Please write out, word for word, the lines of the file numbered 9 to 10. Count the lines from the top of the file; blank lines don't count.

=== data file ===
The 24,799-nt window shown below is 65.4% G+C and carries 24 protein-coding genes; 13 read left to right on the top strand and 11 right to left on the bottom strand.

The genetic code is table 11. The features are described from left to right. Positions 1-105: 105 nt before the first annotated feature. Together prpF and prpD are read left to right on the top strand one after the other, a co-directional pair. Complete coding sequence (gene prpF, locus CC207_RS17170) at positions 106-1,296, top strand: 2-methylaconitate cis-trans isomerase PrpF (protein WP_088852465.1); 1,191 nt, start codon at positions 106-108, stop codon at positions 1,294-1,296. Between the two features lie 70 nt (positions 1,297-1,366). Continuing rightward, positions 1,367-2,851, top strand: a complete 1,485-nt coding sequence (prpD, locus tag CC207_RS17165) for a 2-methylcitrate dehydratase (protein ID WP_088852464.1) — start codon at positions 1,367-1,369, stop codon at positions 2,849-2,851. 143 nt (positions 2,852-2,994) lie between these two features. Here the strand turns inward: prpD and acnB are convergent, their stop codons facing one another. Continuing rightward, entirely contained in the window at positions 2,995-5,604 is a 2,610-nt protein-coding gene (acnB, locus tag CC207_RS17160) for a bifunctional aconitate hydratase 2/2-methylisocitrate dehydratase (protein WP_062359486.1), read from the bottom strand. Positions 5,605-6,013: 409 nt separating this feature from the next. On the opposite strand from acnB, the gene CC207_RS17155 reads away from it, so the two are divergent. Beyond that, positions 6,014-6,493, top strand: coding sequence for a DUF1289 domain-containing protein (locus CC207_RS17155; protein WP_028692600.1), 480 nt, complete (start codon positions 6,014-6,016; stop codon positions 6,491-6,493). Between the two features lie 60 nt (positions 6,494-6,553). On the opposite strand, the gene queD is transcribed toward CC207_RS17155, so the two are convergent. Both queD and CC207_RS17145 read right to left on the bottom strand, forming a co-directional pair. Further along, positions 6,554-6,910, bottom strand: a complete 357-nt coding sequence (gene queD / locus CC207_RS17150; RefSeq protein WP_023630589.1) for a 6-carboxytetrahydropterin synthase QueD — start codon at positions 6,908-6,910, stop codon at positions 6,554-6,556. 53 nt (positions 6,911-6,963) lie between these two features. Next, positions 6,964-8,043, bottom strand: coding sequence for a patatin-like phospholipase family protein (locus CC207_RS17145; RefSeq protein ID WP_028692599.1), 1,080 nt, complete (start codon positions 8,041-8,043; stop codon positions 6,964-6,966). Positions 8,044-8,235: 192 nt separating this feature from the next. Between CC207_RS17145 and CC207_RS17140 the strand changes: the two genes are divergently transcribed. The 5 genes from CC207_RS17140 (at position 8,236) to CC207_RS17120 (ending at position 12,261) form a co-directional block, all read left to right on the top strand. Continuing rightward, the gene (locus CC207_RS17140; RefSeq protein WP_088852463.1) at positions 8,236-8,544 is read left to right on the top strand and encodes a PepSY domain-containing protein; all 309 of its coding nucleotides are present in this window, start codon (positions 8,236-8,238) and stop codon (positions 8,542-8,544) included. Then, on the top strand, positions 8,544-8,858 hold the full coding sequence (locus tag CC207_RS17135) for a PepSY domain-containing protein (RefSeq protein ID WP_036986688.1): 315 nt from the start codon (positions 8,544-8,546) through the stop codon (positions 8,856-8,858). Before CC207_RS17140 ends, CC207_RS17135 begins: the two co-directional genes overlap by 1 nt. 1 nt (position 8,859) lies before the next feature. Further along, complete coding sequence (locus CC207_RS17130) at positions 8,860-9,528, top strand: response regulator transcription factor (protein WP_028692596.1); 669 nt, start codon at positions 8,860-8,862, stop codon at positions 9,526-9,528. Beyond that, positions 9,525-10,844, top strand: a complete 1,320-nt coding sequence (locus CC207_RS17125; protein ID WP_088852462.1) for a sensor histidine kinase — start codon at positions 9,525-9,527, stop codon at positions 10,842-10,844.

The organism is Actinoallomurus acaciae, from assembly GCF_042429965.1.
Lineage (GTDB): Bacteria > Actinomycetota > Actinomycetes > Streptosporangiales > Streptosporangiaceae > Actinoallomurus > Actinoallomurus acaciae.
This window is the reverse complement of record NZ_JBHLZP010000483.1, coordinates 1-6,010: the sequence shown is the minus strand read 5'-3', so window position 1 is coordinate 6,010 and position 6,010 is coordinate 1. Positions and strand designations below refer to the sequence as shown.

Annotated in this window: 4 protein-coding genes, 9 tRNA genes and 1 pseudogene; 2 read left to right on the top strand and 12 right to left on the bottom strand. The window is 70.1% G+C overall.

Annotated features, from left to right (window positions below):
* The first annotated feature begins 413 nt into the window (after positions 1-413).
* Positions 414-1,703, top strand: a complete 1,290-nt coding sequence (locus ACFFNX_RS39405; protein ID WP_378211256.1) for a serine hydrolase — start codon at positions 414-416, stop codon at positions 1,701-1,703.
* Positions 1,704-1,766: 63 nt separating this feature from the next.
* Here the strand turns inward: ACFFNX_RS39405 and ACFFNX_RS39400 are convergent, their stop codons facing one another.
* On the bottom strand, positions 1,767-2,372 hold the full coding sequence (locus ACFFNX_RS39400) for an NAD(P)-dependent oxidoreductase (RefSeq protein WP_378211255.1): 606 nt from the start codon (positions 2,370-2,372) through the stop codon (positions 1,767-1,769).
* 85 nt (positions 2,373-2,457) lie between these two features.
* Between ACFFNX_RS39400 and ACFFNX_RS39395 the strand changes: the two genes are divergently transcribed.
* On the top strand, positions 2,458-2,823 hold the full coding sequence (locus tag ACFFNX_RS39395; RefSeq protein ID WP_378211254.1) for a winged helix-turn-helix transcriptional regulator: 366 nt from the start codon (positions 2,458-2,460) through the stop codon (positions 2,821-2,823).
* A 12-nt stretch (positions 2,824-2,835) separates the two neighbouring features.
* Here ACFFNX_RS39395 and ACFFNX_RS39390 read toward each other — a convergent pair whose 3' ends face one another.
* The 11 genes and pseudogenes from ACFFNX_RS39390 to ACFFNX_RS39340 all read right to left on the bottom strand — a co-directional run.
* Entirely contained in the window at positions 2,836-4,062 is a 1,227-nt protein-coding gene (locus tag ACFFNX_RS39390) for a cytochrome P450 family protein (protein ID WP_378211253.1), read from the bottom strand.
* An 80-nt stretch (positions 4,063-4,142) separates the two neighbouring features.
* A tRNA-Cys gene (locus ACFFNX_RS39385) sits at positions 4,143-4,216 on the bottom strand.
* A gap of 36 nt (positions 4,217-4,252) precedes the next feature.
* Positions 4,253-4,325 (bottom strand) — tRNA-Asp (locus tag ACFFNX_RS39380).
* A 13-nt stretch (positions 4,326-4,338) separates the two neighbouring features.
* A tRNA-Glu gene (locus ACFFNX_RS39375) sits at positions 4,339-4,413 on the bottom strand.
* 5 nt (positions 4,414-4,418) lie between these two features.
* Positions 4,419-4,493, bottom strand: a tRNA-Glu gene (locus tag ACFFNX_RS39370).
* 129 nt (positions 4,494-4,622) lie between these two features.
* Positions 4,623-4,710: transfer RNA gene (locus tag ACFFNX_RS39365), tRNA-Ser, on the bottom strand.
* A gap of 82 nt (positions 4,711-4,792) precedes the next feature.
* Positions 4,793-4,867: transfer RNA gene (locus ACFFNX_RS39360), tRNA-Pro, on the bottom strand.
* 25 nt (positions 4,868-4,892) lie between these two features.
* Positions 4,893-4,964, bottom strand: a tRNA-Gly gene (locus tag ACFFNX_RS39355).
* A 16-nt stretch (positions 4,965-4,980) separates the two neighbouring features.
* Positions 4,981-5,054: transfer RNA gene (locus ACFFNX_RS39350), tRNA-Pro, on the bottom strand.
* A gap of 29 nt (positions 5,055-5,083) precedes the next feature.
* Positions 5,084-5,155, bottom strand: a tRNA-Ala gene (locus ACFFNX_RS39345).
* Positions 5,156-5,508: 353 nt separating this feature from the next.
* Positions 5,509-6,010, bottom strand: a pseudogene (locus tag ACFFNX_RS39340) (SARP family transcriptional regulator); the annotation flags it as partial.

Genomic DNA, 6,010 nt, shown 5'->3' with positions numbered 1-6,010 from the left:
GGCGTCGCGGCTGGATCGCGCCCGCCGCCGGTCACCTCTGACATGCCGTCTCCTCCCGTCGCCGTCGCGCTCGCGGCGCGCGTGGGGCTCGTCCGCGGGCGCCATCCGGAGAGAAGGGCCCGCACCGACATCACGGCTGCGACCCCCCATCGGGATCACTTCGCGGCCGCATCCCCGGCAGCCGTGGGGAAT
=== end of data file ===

* Positions 414-1,703, top strand: a complete 1,290-nt coding sequence (locus ACFFNX_RS39405; protein ID WP_378211256.1) for a serine hydrolase — start codon at positions 414-416, stop codon at positions 1,701-1,703.
* Positions 1,704-1,766: 63 nt separating this feature from the next.